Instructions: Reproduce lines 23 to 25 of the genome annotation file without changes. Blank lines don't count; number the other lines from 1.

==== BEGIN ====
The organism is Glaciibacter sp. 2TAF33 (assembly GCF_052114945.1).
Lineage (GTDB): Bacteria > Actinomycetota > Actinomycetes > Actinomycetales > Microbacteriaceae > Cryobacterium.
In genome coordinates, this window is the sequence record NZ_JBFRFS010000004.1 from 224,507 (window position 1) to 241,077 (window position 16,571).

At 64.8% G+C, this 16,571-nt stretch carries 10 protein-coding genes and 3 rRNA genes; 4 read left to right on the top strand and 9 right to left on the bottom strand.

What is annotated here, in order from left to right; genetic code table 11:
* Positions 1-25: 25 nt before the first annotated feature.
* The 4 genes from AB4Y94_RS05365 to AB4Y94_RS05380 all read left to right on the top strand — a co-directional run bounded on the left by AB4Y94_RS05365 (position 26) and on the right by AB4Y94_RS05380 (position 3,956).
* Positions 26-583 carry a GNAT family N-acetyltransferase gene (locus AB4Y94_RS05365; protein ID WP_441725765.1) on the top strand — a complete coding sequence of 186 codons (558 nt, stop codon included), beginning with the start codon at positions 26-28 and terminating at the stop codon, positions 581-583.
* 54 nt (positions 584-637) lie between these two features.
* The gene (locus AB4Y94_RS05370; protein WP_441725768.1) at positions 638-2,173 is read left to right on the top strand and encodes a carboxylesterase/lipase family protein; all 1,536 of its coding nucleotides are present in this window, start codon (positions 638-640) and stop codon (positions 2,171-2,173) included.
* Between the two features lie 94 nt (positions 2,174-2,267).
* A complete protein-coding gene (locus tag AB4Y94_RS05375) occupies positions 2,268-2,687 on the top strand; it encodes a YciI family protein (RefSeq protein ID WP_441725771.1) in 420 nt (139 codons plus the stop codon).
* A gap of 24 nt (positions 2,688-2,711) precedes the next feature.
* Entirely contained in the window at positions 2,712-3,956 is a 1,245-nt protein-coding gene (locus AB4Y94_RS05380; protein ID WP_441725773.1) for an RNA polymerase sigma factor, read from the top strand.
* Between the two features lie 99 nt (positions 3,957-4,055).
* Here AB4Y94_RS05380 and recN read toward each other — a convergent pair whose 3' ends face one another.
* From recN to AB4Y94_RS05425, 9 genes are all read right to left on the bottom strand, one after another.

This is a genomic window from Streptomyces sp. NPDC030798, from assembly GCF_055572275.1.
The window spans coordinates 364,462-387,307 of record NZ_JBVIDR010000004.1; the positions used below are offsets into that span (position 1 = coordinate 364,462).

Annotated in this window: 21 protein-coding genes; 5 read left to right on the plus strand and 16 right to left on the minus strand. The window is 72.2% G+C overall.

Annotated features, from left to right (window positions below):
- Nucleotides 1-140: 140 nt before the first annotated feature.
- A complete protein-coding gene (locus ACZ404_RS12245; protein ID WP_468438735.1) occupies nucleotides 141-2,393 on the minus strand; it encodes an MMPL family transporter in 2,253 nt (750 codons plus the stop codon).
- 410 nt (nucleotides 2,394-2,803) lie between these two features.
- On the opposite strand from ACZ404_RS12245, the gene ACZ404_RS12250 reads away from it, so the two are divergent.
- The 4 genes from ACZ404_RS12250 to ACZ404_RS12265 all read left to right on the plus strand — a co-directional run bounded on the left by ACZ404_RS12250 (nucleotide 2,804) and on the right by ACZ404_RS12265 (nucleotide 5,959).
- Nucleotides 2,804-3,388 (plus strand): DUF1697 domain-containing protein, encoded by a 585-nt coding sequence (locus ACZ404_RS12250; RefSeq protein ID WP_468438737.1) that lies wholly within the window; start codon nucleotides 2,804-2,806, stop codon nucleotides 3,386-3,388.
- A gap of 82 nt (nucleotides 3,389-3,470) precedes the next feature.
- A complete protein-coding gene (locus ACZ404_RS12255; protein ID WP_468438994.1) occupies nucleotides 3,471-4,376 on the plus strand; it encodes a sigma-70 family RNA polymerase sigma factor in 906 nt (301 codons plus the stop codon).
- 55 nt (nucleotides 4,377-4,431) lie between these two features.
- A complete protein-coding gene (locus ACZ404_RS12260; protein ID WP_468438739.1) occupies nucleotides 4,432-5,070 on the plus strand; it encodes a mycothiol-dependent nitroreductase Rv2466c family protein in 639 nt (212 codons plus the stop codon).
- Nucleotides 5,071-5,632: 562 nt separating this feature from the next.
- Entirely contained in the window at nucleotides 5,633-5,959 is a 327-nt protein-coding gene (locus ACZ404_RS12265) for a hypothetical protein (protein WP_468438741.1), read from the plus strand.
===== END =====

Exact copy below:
- A complete protein-coding gene (locus ACZ404_RS12245; protein ID WP_468438735.1) occupies nucleotides 141-2,393 on the minus strand; it encodes an MMPL family transporter in 2,253 nt (750 codons plus the stop codon).
- 410 nt (nucleotides 2,394-2,803) lie between these two features.
- On the opposite strand from ACZ404_RS12245, the gene ACZ404_RS12250 reads away from it, so the two are divergent.